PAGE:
US Coins

‘First’ silver dollar realizes $23,772 in Künker auction

An Extremely Fine example of the first “silver dollar,” the 1486 guldiner, realized a hammer price equivalent to $23,772 U.S. in an Oct. 6 sale.

Images courtesy of Fritz Rudolph Künker.

The dollar may be synonymous with the United States but is actually rooted in Austria.

An example of the famous 1486 guldiner from the Hall Mint in Tyrol realized a hammer price of €19,000 ($23,772 U.S.) Oct. 6 in Fritz Rudolf Künker’s auction No. 254. The coin had an estimate of €7,500 ($9,384 U.S.). The final price was unavailable; the buyer’s fee charged per coin ranges from 20 to 23 percent.

The Hall Mint was the birthplace of the original taler, which evolved into the Maria Theresa taler and later served as the inspiration for what would eventually become the most famous monetary unit in the world, the U.S. dollar. 

In 1477 the official mint for Tyrol (now in modern Austria) was moved to be closer to rich silver mines. The silver allowed Archduke Sigismund von Tirol to reform the monetary system by replacing some traditional gold coins with silver coins. This resulted in the minting of the first silver guldiner in 1486, which “replaced” the old gold gulden.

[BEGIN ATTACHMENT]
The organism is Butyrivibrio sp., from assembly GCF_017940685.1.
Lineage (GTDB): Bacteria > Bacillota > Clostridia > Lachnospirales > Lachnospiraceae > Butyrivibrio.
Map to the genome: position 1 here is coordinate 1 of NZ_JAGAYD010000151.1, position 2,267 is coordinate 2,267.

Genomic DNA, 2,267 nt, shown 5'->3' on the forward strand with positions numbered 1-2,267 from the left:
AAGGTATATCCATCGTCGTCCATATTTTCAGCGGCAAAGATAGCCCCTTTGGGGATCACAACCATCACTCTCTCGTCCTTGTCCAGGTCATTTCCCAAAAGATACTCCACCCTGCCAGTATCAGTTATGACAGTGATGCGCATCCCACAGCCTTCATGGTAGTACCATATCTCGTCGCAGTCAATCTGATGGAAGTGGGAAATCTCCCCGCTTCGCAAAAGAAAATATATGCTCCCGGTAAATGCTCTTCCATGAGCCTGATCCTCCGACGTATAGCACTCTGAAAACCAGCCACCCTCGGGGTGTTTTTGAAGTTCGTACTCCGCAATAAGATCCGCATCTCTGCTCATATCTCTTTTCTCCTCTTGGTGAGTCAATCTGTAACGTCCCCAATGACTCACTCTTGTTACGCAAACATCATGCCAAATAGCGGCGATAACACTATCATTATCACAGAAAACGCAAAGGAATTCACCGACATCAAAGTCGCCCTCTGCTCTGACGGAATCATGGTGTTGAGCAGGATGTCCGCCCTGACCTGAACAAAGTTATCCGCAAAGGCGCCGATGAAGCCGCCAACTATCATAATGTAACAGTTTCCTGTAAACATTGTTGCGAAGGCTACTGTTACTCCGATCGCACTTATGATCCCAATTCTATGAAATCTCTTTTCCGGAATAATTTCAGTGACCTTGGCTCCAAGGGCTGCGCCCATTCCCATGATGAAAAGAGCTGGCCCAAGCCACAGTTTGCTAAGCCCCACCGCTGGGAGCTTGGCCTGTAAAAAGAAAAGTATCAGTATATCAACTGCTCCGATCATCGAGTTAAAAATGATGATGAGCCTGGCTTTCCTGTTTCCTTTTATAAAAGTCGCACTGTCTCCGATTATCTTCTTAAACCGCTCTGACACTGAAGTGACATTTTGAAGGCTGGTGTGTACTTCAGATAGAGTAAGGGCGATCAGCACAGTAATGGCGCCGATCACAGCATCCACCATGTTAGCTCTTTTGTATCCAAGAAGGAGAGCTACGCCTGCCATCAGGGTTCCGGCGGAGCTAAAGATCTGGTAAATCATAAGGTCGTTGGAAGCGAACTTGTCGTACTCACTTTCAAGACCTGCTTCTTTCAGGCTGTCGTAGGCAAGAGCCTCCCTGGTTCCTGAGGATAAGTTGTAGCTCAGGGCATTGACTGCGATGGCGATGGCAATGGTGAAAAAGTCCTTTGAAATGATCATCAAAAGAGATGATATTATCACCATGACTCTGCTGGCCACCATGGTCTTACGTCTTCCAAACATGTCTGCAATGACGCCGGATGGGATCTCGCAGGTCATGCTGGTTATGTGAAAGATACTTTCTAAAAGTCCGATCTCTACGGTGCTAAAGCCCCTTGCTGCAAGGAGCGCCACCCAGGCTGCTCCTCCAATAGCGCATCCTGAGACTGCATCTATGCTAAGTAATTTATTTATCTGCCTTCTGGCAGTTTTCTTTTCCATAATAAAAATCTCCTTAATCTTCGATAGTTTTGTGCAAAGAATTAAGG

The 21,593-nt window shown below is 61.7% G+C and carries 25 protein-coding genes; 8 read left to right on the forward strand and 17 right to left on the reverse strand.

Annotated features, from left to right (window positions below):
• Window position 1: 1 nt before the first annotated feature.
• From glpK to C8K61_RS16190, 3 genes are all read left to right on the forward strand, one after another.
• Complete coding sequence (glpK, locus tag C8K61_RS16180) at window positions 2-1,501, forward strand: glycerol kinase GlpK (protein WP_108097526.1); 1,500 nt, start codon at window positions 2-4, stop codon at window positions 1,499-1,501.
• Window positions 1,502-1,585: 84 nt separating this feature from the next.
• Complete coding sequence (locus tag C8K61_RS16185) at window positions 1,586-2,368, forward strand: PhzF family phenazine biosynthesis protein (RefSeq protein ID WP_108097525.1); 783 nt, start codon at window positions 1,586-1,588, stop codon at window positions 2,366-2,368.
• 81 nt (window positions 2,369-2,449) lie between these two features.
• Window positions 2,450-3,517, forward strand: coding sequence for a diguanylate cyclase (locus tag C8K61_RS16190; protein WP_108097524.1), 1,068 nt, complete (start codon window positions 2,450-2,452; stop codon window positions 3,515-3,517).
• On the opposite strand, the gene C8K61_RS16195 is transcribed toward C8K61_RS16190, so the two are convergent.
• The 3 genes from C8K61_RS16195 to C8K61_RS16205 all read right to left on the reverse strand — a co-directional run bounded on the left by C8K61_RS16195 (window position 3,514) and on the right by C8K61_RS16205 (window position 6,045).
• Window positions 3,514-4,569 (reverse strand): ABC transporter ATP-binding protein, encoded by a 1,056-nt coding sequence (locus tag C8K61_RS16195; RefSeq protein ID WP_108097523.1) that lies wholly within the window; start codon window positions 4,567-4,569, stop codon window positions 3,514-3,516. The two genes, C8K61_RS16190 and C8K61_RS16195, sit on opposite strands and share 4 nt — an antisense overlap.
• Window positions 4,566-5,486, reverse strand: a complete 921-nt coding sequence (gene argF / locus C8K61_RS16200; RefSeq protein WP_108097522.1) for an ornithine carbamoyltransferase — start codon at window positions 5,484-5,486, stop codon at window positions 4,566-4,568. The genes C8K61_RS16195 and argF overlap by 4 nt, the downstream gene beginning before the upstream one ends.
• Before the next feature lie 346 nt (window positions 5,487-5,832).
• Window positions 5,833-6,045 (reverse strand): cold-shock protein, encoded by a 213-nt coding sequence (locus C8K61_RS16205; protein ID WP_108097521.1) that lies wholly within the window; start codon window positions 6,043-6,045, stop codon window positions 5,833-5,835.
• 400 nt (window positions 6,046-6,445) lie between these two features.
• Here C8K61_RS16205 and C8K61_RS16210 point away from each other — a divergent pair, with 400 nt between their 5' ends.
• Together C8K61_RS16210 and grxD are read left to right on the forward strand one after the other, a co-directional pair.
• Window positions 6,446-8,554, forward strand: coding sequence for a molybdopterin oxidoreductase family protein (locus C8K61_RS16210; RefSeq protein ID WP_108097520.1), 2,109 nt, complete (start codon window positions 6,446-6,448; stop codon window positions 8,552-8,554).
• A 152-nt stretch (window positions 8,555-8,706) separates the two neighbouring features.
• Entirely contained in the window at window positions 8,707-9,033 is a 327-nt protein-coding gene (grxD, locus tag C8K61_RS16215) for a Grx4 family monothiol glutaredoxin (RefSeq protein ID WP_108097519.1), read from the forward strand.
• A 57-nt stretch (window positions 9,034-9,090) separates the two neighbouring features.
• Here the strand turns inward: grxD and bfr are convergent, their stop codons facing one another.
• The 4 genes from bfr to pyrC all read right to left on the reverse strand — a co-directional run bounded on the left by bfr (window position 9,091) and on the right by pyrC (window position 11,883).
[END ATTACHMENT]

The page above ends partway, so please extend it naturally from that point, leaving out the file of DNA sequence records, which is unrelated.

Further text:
The new coin was immediately popular and was copied all over the region and spread throughout Europe. The guldiner, called the joachimsthaler in Bohemia, soon became known simply as the thaler (German) or the daalder (Dutch), and would evolve into dollar.

The coin was among 9,451 lots sold in seven auctions over six days, which in total realized a hammer price estimated at €11.4 million (about $14,263,200 U.S.)

For further details about the sale, visit the firm’s website.

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